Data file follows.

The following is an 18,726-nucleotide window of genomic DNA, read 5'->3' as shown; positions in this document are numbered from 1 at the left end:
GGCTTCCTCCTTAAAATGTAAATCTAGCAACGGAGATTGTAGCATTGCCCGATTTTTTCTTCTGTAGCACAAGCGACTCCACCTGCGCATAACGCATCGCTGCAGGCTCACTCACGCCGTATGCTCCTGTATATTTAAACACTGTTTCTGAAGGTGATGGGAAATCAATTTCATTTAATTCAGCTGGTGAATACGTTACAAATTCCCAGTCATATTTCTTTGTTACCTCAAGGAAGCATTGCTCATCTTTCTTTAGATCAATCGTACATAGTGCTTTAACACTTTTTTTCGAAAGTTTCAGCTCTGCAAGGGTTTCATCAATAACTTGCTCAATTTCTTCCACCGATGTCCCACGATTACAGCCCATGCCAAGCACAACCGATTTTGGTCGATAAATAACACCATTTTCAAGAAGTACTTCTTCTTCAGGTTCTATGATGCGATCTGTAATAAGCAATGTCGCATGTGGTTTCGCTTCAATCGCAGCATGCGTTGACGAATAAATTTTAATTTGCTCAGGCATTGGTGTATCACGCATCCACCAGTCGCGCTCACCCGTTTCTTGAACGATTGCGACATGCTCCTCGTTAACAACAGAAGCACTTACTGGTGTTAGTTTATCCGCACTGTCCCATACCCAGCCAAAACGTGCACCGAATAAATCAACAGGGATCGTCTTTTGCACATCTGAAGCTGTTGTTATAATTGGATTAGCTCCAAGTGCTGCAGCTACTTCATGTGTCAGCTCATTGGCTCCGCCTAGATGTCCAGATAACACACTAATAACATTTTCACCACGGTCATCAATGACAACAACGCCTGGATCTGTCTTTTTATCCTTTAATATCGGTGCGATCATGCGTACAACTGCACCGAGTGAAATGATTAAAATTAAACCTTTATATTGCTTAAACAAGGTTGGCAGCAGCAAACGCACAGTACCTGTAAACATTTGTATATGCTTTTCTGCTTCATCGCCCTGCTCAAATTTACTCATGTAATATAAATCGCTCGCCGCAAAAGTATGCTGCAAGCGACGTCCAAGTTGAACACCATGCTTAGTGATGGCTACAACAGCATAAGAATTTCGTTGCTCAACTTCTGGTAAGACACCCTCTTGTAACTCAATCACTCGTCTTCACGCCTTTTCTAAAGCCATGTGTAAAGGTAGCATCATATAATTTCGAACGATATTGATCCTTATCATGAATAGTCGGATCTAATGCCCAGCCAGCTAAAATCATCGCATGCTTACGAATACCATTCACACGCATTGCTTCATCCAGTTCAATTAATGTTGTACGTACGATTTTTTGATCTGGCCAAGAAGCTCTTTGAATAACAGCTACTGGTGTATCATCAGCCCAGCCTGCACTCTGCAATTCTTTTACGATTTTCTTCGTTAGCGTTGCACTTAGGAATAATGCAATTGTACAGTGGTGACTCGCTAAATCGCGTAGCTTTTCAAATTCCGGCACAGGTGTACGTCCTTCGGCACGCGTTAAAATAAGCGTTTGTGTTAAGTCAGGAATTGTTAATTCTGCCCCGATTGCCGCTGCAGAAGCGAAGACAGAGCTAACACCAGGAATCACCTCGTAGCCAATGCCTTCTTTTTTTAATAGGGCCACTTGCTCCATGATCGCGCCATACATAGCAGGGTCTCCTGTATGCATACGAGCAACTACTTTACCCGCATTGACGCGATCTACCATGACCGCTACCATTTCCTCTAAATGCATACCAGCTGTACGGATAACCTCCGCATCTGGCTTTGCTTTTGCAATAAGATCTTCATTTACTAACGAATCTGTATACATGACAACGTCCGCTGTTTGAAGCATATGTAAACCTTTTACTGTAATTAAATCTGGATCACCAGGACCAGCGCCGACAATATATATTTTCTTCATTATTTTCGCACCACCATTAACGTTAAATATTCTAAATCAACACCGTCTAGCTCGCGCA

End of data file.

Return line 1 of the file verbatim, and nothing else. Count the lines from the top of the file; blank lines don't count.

The following is an 18,726-nucleotide window of genomic DNA, read 5'->3' as shown; positions in this document are numbered from 1 at the left end: